Question: What do you recommend I get for my grandson who is in his third year of college and has no idea of how to manage his meager funds? William, Amherst, MA
Answer: It's a wonderful thought. He'll also be graduating before you know it, and a grasp of personal finance basics could really pay off. His meager funds will hopefully grow.
One thought is to encourage him to take a financial literacy class, if his college or university offers one. I think it should be a required class before graduating, but at least it's a course offered on more college campuses these days. The career development center on most campuses is another useful resource. He can download college-based budget templates there, too.
I would also think about how your grandson learns best. I had a friend who could absorb lectures and conversation with ease but always struggled with learning from books. In that case, talking with finance professional could be useful. I would ask around and find a certified financial planner (CFP) who has or had college-age youngsters. I would set up an appointment or two for the CFP to go over the financial basics with your grandson, from student loan repayment to budgeting to savings. I assume there would be a charge, but it would be well worth it if it gets your grandson off to a good financial start. Most professionals I know enjoy passing on their knowledge to the younger generation.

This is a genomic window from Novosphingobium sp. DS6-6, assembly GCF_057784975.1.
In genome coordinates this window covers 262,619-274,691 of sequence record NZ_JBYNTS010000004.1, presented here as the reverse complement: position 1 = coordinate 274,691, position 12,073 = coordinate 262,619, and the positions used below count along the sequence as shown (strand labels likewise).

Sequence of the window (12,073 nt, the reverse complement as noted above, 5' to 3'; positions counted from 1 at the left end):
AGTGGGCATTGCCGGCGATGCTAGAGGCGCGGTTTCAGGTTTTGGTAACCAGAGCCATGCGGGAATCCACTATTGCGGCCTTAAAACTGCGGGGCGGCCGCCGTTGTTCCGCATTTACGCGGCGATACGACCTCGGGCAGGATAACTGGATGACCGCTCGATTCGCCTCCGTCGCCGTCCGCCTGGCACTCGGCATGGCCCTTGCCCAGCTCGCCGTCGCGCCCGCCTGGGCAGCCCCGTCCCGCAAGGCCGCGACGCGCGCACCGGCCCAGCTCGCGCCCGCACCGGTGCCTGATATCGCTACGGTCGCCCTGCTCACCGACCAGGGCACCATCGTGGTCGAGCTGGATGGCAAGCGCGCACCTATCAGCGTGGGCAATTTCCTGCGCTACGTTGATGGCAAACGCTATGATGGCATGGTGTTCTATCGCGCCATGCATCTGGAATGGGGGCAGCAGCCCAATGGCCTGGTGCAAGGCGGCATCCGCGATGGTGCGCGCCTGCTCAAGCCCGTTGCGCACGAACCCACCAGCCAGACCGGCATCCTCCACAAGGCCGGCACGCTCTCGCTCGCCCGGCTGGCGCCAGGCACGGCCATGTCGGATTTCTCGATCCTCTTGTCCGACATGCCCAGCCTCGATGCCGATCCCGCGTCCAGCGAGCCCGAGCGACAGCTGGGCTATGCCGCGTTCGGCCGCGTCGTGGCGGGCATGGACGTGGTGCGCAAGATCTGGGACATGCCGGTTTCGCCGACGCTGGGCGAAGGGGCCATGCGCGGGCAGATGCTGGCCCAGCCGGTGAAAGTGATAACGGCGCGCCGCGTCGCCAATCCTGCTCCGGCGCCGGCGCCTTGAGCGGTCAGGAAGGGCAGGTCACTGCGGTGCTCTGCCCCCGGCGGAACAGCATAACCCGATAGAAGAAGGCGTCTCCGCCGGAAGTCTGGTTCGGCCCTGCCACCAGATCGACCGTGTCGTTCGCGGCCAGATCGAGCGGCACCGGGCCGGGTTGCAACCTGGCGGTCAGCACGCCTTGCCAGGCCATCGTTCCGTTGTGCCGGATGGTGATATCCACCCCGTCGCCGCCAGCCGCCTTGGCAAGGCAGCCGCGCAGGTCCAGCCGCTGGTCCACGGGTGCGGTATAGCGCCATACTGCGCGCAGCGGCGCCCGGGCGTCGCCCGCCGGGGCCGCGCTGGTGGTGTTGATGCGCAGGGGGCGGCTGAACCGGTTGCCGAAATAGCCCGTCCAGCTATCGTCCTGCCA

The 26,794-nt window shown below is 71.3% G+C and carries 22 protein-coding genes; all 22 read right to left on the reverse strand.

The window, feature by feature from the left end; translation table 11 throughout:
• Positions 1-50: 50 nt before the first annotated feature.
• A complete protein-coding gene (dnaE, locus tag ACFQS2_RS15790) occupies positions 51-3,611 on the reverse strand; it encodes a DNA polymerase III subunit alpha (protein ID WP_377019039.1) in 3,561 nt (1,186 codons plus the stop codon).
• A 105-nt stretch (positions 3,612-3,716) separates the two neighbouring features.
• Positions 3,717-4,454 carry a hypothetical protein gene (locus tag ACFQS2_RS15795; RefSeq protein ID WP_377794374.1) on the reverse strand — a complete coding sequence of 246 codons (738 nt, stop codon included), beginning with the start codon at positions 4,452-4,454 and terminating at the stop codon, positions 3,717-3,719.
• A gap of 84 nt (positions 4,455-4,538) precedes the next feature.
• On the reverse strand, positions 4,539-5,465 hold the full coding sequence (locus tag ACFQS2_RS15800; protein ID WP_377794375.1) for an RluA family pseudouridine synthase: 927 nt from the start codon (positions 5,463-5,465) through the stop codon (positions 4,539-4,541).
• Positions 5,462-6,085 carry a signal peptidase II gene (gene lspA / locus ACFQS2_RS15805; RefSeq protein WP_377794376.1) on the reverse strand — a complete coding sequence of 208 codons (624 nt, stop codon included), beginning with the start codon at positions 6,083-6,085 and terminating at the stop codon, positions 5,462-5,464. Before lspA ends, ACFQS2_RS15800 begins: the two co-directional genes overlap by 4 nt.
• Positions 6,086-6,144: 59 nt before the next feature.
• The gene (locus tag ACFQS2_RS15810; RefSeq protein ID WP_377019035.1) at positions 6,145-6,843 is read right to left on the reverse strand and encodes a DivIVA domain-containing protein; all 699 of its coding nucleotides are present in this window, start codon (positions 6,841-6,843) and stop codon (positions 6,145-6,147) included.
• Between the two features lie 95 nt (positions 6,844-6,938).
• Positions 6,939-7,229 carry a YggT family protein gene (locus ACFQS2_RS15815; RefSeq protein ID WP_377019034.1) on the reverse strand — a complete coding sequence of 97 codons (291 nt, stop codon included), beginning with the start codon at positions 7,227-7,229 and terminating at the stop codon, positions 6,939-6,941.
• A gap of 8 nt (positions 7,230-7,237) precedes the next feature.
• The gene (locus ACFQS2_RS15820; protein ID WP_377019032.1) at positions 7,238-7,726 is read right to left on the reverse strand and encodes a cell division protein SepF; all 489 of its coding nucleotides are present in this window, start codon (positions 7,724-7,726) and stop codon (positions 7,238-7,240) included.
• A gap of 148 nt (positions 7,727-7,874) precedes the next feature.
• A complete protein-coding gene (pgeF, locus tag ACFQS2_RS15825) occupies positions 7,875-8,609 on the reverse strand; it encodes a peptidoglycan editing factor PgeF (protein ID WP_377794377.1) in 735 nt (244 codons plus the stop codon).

If your grandson does better with books or you want to supplement an appointment with some reading material, I would consider The Random Walk Guide to Investing by Burton Malkiel. It's a short, simple book with advice that will hold him in good stead, especially once he has a 401(k) or similar retirement savings plan at work. My book, The New Frugality, deals with everything from a thoughtful approach to finances to the basics of budgeting.
The online world is useful, of course. Perhaps he could spend some time at Mint.com, a money management site with an orientation toward budgeting and debt reduction.
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